The Chinese palate is a particular thing. It likes slimy sea cucumbers and crunchy cartilage . It likes plums salted and fish candied. But for all its bravado, the Chinese palate dances around dessert. China is not known for its bread or pastry. For one, China is a stove, not an oven culture. Most Asian "cakes" are not baked, but steamed or even grilled.
Second, Chinese people have lower thresholds for sugar and cream. Everything Western -- cakes, pies, cookies -- are typically "ho dim," too sweet. One time Julian brought a Momofuku Milk Bar cake to Thanksgiving and my grandma wailed in pain.
For my cousin's bridal bbq celebration, I took inspiration from two rare oven-made Chinese desserts: Chinese walnut cookies and sponge cakes. The inside is airy and clean, and the crust takes on a nutty crunch. Clementines add an unexpectedly juicy sweet and sour pulp. More people should bake citrus into their desserts! They're a burst of flavor and are also good luck. At least, according to the Chinese.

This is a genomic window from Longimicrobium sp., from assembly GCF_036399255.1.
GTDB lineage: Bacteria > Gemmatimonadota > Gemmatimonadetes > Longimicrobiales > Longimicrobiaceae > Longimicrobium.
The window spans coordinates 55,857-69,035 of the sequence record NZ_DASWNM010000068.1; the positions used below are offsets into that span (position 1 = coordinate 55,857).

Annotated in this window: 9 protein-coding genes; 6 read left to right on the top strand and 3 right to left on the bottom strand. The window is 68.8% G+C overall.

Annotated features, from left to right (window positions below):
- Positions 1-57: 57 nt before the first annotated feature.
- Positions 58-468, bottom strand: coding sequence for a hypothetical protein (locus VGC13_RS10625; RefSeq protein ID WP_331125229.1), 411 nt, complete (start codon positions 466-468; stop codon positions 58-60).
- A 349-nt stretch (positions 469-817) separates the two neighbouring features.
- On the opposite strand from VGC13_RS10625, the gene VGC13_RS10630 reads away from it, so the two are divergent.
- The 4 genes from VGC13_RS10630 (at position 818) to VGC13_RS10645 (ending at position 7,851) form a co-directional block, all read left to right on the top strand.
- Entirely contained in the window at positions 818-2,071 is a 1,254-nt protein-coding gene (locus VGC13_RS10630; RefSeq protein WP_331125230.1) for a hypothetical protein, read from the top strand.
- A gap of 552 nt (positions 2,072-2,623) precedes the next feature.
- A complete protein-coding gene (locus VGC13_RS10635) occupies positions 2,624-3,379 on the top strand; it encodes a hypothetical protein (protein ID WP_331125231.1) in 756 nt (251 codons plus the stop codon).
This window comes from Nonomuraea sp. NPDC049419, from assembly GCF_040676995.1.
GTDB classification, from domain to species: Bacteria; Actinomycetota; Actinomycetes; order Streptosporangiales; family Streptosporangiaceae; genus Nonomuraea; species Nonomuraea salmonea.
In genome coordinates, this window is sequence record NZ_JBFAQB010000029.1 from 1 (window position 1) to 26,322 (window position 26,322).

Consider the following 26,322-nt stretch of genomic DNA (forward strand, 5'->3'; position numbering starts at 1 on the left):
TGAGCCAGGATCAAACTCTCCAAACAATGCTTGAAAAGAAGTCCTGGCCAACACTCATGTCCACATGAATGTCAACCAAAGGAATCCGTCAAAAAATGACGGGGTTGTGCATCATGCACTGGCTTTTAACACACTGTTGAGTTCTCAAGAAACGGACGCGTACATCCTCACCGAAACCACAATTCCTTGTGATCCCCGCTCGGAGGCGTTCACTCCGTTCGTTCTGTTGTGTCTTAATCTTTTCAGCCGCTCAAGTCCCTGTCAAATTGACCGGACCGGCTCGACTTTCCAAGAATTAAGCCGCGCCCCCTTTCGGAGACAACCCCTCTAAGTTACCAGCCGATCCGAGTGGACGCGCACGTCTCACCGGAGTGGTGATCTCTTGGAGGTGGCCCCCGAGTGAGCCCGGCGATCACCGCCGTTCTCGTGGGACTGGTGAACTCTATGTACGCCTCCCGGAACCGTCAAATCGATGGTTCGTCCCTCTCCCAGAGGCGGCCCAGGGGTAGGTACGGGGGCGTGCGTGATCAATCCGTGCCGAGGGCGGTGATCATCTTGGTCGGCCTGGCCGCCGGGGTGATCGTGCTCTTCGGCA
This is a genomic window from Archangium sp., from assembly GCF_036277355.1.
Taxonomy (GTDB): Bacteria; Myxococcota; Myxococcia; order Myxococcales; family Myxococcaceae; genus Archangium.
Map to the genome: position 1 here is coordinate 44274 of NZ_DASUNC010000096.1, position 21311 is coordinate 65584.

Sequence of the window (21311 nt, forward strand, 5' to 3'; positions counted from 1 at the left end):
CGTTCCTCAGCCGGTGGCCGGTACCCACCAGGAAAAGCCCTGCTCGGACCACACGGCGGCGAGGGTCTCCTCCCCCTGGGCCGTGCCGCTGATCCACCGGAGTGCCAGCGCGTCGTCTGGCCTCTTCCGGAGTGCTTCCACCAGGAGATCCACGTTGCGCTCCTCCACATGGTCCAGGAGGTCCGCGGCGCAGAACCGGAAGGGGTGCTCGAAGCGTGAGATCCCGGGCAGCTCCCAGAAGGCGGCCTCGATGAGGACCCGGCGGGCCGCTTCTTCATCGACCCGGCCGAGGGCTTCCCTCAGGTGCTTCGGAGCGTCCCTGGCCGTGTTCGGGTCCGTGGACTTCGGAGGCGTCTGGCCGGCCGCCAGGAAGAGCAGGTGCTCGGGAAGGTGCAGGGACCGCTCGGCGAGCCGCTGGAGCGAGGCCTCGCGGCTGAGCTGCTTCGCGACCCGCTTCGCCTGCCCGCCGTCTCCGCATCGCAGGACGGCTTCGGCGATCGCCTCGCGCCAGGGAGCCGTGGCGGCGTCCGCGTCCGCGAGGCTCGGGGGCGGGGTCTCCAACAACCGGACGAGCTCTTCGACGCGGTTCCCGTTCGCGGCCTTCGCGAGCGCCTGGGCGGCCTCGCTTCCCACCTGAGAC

RECIPE: Preheat oven to 350 degrees Fahrenheit. Grease and flour a 9-inch cake pan. In a stand mixer, whisk 4 room-temperature egg whites on high. Gradually add 1 cup sugar until stiff peaks form. Add 2 cups flour, 2 teaspoons of baking soda, dash of salt, and zest of 1 clementine. Peel and segment 3 clementines and put pieces in cake pan. Pour batter on top and bake in oven for 40 minutes, or until top is a golden brown.